Two important cases involving the permissible scope of speech regarding off-label marketing recently resolved in ways that should bolster efforts by drug and device manufacturers to secure their First Amendment rights to make truthful, non-misleading statements about potential off-label uses of their products. First, in a closely watched case in federal court in Texas, a jury acquitted a medical device manufacturer and its CEO of all charges, which included numerous off-label-related allegations. Second, the Food and Drug Administration (“FDA”) settled a First Amendment lawsuit filed against it by a drug manufacturer, preserving a significant win that the manufacturer achieved earlier in the case.

Vascular Solutions, Inc. Acquittal

On February 26, 2016, a jury in the United States District Court for the Western District of Texas returned acquittals across the board in a case involving allegations that a medical device manufacturer engaged in off-label promotion. In United States v. Vascular Solutions, Inc., Cr. No. 14-926 (W.D. Tex.), a jury found Vascular Solutions, Inc. (“VSI”), and its chief executive officer, Howard Root, not guilty of all charges.

VSI manufactures the Vari-Lase device, a laser console that is used to treat varicose veins by ablation, meaning to dissipate them with intense heat. The FDA cleared the Vari-Lase device for treatment of superficial veins, but doctors sometimes used the device off-label to treat perforator veins, the short veins that connect the superficial and deep vein systems. VSI unsuccessfully sought FDA clearance for use of the Vari-Lase device to treat perforator veins and developed a special Vari-Lase “Short Kit” that, according to the government, was designed to make it easier to treat perforator veins.

The Department of Justice (“DOJ”) charged VSI and Root in federal court in San Antonio with conspiracy to distribute misbranded and adulterated medical devices, and with distributing misbranded and adulterated medical devices, in violation of the Food, Drug, and Cosmetic Act (“FDCA”). DOJ alleged that VSI unlawfully distributed and promoted the Vari-Lase device, including the Short Kit, for a new intended (i.e., off-label) use to treat perforator veins; additionally, DOJ alleged that VSI misrepresented clinical data about the safety and effectiveness of the product for perforator vein ablation and misinformed doctors that Medicare and private payers would cover perforator vein procedures.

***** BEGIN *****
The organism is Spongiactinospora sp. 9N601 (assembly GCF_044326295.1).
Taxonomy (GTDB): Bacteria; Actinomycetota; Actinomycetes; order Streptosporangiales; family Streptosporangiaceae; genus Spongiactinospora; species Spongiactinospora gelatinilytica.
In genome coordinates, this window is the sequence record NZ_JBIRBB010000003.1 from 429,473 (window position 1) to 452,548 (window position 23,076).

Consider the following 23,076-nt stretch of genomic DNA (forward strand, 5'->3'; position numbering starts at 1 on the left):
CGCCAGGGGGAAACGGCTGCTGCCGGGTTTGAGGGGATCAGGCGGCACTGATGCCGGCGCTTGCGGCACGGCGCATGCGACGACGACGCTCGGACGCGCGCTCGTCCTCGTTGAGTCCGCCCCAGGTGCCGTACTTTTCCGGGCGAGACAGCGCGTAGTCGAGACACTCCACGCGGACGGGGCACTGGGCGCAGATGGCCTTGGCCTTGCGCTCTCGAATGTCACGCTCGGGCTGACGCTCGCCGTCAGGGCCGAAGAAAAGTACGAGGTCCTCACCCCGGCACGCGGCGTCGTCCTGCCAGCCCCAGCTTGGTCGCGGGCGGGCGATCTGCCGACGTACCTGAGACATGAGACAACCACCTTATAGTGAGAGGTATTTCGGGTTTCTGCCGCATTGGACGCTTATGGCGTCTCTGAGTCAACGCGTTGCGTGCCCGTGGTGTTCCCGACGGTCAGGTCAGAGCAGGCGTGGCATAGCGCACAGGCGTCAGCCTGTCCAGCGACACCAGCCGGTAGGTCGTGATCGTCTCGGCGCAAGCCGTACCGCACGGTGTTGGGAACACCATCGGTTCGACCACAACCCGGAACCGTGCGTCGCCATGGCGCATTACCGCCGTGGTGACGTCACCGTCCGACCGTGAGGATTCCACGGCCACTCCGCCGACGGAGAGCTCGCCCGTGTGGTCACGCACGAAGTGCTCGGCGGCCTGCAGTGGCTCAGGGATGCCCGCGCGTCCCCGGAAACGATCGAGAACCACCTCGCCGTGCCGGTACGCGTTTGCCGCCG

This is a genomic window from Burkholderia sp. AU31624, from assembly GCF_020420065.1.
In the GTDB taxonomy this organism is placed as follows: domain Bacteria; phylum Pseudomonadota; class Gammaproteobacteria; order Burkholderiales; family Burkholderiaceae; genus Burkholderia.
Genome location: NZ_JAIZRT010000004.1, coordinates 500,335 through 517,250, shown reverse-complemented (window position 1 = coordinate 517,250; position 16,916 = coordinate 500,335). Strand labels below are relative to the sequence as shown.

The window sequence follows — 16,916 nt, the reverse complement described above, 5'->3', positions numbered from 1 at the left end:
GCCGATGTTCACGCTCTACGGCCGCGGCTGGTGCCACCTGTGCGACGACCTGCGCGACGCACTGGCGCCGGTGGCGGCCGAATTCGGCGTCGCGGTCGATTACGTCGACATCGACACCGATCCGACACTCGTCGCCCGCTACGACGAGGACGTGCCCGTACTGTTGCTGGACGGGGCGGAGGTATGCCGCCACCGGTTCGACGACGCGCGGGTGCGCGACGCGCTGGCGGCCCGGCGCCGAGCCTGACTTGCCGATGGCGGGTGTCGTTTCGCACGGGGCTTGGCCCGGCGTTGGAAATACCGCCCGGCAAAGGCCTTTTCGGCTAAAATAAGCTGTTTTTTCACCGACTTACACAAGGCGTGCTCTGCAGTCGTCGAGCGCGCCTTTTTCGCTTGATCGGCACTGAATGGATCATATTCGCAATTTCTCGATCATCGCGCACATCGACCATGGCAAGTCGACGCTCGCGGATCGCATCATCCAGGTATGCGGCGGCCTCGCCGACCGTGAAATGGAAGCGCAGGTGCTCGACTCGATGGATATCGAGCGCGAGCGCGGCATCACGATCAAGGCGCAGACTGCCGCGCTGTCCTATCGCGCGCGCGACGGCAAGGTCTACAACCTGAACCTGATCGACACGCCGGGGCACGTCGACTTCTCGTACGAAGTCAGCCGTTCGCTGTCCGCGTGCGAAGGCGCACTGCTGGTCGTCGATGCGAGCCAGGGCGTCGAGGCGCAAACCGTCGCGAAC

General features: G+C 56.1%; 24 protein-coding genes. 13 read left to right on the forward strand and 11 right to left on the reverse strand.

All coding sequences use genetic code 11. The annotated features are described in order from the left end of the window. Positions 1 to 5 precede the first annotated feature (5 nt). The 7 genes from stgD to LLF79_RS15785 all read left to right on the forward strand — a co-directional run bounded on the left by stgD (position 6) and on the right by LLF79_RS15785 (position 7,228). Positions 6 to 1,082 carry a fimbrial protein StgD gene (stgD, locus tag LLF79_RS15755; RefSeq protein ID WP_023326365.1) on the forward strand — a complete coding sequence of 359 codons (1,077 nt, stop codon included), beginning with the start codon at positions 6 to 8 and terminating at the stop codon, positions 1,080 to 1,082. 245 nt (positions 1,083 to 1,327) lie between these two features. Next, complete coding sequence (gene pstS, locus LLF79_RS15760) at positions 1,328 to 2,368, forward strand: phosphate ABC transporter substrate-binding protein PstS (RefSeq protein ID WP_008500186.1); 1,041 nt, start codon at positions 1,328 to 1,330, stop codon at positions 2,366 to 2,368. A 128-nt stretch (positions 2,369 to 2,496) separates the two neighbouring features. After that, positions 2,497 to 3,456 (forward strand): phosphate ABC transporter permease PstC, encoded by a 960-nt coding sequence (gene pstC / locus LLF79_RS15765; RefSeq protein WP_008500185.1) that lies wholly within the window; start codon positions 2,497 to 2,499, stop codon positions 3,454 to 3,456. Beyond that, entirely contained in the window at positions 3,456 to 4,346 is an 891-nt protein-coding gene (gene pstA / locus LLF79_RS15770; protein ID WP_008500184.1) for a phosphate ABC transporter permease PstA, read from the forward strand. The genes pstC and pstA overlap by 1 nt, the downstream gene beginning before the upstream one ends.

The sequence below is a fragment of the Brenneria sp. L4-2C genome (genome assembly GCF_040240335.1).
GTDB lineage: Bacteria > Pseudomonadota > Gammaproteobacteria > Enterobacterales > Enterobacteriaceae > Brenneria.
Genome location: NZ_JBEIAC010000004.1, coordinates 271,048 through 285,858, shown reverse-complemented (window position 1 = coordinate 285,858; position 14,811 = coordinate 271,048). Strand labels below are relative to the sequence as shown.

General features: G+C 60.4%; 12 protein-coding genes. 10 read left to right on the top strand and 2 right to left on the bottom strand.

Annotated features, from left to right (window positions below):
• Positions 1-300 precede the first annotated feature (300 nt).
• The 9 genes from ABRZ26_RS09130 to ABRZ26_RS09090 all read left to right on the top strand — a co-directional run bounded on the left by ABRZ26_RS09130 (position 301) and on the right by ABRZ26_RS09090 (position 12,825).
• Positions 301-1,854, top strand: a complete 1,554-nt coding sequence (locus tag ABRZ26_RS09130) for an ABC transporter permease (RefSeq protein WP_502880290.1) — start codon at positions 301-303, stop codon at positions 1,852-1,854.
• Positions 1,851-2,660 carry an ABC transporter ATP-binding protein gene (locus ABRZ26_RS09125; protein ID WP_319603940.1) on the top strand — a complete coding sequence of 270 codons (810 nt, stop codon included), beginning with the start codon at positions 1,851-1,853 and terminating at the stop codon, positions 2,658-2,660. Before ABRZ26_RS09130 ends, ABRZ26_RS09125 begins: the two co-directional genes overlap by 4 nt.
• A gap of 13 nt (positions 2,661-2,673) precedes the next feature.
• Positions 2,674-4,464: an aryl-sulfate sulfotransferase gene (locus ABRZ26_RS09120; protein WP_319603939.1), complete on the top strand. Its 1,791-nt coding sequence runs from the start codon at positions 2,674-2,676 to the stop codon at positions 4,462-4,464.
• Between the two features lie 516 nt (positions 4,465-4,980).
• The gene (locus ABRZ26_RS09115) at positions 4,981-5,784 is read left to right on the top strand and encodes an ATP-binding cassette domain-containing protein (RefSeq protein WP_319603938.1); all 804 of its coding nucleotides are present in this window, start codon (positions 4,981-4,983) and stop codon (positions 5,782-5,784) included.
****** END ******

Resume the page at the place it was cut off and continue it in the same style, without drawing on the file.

A significant portion of the pretrial briefing focused on how the First Amendment and its protection of truthful, non-misleading speech about off-label uses applied to DOJ’s allegations against VSI and Root. At issue were the Second Circuit’s landmark decision in United States v. Caronia, 703 F.3d 149 (2012), and a recent decision from the Southern District of New York, Amarin Pharma, Inc. v. FDA, 119 F. Supp. 3d 196 (2015). In Caronia, the Second Circuit reversed a pharmaceutical sales representative’s conviction for conspiracy to introduce a misbranded drug into interstate commerce and held that “the government cannot prosecute pharmaceutical manufacturers and their representatives under the FDCA for speech promoting the lawful, off-label use of an FDA-approved drug.” 703 F.3d at 169. Amarin extended Caronia, granting a drug manufacturer preliminary injunctive relief against the FDA and holding that all truthful and non-misleading speech about off-label uses is protected, including proactive, promotional statements made by a pharmaceutical manufacturer. 119 F. Supp. 3d at 226-28.